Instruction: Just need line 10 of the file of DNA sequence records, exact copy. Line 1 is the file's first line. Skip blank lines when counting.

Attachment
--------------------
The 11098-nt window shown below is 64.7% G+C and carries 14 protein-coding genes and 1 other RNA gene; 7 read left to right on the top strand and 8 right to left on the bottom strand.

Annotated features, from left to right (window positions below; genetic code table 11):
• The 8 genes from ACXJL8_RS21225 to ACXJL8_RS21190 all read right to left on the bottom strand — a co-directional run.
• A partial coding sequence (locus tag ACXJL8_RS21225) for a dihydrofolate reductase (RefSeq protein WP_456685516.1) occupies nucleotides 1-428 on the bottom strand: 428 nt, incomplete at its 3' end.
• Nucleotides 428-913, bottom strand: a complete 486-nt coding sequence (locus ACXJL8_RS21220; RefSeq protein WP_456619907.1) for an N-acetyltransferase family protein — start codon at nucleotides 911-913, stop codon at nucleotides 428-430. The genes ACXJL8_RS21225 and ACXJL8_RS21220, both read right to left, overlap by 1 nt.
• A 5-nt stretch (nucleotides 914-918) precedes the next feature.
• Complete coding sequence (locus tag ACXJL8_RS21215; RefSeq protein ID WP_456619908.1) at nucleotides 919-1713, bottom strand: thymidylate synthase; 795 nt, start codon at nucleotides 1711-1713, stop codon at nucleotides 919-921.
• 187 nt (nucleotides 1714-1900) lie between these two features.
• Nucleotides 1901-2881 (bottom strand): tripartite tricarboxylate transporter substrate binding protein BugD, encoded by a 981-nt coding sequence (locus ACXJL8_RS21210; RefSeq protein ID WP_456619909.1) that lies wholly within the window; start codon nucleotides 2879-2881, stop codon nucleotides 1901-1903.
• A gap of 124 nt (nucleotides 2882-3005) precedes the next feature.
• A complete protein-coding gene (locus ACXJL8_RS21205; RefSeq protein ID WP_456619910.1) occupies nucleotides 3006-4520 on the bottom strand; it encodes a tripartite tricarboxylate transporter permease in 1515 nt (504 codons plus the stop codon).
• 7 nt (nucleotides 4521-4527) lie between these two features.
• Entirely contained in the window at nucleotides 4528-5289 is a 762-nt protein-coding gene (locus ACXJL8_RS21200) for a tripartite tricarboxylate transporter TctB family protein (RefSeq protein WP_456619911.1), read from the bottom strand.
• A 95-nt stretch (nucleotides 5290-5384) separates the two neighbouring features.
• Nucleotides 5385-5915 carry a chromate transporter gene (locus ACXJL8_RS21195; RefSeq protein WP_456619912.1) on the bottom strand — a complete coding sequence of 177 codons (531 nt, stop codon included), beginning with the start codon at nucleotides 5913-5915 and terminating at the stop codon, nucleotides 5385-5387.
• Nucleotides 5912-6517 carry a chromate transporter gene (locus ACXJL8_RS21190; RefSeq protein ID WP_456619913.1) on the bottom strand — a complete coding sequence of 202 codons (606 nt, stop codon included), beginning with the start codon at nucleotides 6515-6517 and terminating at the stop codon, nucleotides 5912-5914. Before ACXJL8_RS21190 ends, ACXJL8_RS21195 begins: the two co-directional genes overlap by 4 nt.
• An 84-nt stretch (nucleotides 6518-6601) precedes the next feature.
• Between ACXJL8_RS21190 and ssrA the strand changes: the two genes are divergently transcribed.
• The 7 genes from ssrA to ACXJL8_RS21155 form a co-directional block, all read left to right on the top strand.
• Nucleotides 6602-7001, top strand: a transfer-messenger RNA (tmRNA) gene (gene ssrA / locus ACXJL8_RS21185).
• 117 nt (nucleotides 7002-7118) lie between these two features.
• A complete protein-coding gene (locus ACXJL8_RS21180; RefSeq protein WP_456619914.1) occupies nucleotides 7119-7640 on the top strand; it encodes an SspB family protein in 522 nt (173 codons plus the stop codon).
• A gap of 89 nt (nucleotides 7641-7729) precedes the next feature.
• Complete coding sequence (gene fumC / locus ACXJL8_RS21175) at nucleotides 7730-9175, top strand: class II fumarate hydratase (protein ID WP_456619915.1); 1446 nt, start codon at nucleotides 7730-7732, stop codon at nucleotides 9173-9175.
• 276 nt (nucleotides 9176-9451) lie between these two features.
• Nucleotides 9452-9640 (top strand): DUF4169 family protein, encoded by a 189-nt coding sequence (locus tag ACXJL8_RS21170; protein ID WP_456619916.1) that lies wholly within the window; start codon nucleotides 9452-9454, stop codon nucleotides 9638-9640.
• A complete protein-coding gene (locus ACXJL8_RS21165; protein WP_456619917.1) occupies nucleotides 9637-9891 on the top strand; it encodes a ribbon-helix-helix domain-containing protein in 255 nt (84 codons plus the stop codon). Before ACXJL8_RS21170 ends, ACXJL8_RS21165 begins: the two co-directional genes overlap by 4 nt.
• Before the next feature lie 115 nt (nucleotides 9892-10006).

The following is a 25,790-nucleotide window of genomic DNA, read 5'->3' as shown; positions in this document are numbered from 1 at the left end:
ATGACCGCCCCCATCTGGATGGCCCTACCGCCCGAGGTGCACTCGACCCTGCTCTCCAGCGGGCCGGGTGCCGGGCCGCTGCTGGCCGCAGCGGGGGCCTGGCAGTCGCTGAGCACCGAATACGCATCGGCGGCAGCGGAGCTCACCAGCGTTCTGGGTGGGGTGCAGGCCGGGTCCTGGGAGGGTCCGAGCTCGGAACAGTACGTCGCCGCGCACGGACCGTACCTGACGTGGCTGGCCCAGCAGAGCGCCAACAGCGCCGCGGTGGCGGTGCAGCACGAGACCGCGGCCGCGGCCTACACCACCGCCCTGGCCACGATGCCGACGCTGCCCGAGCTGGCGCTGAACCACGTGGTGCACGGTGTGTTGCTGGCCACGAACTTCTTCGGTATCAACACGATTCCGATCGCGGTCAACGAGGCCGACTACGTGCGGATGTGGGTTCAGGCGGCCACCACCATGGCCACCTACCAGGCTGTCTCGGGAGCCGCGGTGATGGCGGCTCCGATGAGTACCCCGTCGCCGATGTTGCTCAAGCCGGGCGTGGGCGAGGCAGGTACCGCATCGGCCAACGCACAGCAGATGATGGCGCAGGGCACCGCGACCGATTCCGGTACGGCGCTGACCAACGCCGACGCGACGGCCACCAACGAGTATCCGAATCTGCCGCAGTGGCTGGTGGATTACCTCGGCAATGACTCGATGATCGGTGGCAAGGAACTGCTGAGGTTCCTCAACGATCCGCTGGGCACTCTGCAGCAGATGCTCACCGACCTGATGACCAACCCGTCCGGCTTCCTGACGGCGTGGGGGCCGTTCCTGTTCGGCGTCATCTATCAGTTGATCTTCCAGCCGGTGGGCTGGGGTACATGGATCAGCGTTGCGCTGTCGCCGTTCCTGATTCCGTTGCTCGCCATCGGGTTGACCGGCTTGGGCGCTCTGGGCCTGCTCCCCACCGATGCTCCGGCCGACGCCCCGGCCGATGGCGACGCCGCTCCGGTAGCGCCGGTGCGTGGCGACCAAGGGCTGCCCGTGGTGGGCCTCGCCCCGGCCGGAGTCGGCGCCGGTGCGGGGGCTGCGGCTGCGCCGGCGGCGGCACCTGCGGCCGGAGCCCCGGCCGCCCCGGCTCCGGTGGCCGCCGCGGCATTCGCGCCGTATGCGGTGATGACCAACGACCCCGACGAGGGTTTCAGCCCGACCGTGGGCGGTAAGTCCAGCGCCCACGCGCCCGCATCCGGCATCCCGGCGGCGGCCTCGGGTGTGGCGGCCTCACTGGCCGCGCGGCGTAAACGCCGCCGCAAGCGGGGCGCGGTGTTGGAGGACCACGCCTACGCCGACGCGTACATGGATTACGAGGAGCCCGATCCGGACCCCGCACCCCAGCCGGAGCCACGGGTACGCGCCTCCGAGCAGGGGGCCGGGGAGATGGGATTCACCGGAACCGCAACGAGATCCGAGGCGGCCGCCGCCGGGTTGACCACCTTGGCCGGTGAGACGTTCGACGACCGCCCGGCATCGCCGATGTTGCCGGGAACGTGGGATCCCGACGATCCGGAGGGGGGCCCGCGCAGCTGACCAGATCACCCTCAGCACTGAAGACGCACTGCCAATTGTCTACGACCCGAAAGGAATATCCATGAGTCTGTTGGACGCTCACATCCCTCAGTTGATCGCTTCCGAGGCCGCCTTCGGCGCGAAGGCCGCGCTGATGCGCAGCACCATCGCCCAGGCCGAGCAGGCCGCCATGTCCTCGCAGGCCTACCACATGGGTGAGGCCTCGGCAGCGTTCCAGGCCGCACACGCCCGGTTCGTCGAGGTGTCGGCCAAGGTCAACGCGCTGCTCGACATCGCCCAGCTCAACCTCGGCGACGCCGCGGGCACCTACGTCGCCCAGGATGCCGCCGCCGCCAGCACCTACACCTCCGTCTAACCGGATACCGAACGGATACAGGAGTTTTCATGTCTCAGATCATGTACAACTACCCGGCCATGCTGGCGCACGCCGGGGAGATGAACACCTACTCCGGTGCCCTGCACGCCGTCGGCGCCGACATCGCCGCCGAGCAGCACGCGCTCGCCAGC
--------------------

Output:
• A gap of 124 nt (nucleotides 2882-3005) precedes the next feature.